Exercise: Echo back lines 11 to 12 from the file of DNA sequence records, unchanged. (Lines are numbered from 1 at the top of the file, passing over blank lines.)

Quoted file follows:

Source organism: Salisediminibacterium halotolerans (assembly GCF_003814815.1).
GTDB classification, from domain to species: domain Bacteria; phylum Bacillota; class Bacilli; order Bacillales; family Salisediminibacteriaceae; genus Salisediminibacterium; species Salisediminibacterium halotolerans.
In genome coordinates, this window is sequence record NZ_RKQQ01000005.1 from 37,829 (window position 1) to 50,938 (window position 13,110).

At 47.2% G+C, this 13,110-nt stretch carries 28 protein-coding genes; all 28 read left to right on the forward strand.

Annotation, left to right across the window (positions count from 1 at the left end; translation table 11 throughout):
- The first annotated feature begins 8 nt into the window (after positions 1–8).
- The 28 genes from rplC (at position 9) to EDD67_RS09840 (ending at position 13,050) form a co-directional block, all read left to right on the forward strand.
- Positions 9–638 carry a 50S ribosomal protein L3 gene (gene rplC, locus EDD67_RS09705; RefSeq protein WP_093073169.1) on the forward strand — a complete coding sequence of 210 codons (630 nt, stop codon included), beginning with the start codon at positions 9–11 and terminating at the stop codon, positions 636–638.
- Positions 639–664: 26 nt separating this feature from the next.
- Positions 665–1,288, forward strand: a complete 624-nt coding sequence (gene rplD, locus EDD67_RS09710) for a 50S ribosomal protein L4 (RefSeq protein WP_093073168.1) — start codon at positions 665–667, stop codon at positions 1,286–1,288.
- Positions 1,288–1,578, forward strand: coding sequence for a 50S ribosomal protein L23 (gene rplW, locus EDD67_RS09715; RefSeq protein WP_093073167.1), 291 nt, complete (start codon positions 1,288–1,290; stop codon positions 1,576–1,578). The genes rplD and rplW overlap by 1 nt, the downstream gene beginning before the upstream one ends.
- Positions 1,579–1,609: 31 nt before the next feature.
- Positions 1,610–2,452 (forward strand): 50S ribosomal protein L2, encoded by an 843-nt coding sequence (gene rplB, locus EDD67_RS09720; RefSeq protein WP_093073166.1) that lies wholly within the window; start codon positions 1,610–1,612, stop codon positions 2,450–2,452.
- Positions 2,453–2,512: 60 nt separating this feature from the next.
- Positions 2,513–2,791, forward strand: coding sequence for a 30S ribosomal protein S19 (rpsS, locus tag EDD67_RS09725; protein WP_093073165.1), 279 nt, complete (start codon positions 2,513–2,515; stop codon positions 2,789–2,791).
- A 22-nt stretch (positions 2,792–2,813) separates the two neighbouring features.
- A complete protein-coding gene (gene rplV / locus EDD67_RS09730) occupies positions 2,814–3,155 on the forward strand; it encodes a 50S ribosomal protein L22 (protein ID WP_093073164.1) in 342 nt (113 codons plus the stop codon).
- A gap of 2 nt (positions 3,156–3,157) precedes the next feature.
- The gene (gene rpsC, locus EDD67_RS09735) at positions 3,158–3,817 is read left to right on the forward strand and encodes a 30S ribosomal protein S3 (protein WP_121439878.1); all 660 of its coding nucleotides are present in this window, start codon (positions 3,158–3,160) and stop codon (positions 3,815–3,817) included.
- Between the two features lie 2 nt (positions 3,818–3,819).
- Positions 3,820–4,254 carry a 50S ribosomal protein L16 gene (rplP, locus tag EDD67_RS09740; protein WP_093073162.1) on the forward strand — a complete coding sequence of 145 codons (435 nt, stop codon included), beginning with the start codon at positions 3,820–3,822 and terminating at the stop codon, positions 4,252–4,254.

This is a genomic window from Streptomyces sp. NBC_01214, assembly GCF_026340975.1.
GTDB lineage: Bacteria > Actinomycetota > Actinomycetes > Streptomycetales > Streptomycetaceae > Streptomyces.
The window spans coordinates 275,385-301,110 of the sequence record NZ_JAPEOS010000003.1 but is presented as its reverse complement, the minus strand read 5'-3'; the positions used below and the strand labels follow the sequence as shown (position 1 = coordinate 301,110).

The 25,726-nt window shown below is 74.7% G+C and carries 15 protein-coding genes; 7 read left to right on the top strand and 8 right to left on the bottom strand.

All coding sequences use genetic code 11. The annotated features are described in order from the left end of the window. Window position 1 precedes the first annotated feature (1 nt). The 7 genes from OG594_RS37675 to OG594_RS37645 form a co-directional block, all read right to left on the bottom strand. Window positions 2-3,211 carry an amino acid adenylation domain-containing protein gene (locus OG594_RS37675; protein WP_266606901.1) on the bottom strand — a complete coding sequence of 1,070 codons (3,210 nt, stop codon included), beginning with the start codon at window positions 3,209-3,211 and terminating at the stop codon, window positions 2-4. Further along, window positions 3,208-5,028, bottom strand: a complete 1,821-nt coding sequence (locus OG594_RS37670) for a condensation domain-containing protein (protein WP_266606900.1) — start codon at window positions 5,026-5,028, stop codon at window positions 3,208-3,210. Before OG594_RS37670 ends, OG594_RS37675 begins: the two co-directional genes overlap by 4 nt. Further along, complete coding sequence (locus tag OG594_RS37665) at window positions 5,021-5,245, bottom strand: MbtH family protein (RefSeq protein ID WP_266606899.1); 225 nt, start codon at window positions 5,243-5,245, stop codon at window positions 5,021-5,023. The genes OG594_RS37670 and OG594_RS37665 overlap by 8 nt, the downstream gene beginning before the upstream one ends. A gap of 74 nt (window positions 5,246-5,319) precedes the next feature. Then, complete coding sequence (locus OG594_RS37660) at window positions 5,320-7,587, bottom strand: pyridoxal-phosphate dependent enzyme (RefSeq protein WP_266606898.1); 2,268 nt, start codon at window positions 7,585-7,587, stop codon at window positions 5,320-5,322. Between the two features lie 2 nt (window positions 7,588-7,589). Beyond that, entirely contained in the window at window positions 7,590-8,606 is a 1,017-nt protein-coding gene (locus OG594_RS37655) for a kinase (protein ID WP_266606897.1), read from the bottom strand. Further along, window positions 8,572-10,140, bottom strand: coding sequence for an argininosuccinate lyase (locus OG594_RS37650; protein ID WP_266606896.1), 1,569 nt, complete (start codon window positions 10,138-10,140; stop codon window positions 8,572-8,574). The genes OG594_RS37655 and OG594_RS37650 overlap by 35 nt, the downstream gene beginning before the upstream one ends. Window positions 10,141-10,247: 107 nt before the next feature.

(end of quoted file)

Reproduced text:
- Positions 1,288–1,578, forward strand: coding sequence for a 50S ribosomal protein L23 (gene rplW, locus EDD67_RS09715; RefSeq protein WP_093073167.1), 291 nt, complete (start codon positions 1,288–1,290; stop codon positions 1,576–1,578). The genes rplD and rplW overlap by 1 nt, the downstream gene beginning before the upstream one ends.
- Positions 1,579–1,609: 31 nt before the next feature.